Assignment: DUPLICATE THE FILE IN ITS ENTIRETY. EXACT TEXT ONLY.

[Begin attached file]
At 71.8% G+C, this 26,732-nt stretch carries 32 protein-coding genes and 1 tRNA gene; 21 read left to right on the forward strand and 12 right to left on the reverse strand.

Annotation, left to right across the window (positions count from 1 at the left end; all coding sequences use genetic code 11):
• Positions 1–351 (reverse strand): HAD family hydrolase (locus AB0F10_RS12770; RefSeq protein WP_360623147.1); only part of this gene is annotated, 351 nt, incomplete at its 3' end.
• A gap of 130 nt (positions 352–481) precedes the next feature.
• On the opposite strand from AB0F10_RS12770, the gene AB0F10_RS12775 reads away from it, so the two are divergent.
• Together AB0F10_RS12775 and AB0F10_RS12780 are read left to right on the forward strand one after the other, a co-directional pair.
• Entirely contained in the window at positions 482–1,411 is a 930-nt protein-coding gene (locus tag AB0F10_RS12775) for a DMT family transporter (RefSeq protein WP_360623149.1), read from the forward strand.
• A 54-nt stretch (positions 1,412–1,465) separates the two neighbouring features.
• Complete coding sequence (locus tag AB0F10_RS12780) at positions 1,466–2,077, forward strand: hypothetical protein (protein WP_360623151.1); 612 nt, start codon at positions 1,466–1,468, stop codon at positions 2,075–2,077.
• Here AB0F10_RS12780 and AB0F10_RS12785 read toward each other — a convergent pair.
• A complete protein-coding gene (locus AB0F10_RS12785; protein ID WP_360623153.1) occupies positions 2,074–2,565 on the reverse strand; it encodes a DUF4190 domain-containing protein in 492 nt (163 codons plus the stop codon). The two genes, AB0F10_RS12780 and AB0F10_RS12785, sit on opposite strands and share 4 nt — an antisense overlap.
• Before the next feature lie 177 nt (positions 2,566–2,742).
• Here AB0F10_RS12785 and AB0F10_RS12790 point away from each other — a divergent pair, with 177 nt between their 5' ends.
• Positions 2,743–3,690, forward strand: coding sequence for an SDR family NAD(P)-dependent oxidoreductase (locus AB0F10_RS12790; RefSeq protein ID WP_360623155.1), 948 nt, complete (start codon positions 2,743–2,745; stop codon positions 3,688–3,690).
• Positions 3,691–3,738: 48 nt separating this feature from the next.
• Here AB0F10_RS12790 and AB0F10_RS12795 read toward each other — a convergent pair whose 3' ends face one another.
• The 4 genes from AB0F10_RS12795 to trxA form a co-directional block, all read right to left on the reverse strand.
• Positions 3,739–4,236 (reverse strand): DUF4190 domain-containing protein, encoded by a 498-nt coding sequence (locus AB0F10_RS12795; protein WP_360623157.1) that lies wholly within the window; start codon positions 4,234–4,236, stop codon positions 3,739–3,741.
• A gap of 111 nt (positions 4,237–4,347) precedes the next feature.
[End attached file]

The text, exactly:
At 71.8% G+C, this 26,732-nt stretch carries 32 protein-coding genes and 1 tRNA gene; 21 read left to right on the forward strand and 12 right to left on the reverse strand.

Annotation, left to right across the window (positions count from 1 at the left end; all coding sequences use genetic code 11):
• Positions 1–351 (reverse strand): HAD family hydrolase (locus AB0F10_RS12770; RefSeq protein WP_360623147.1); only part of this gene is annotated, 351 nt, incomplete at its 3' end.
• A gap of 130 nt (positions 352–481) precedes the next feature.
• On the opposite strand from AB0F10_RS12770, the gene AB0F10_RS12775 reads away from it, so the two are divergent.
• Together AB0F10_RS12775 and AB0F10_RS12780 are read left to right on the forward strand one after the other, a co-directional pair.
• Entirely contained in the window at positions 482–1,411 is a 930-nt protein-coding gene (locus tag AB0F10_RS12775) for a DMT family transporter (RefSeq protein WP_360623149.1), read from the forward strand.
• A 54-nt stretch (positions 1,412–1,465) separates the two neighbouring features.
• Complete coding sequence (locus tag AB0F10_RS12780) at positions 1,466–2,077, forward strand: hypothetical protein (protein WP_360623151.1); 612 nt, start codon at positions 1,466–1,468, stop codon at positions 2,075–2,077.
• Here AB0F10_RS12780 and AB0F10_RS12785 read toward each other — a convergent pair.
• A complete protein-coding gene (locus AB0F10_RS12785; protein ID WP_360623153.1) occupies positions 2,074–2,565 on the reverse strand; it encodes a DUF4190 domain-containing protein in 492 nt (163 codons plus the stop codon). The two genes, AB0F10_RS12780 and AB0F10_RS12785, sit on opposite strands and share 4 nt — an antisense overlap.
• Before the next feature lie 177 nt (positions 2,566–2,742).
• Here AB0F10_RS12785 and AB0F10_RS12790 point away from each other — a divergent pair, with 177 nt between their 5' ends.
• Positions 2,743–3,690, forward strand: coding sequence for an SDR family NAD(P)-dependent oxidoreductase (locus AB0F10_RS12790; RefSeq protein ID WP_360623155.1), 948 nt, complete (start codon positions 2,743–2,745; stop codon positions 3,688–3,690).
• Positions 3,691–3,738: 48 nt separating this feature from the next.
• Here AB0F10_RS12790 and AB0F10_RS12795 read toward each other — a convergent pair whose 3' ends face one another.
• The 4 genes from AB0F10_RS12795 to trxA form a co-directional block, all read right to left on the reverse strand.
• Positions 3,739–4,236 (reverse strand): DUF4190 domain-containing protein, encoded by a 498-nt coding sequence (locus AB0F10_RS12795; protein WP_360623157.1) that lies wholly within the window; start codon positions 4,234–4,236, stop codon positions 3,739–3,741.
• A gap of 111 nt (positions 4,237–4,347) precedes the next feature.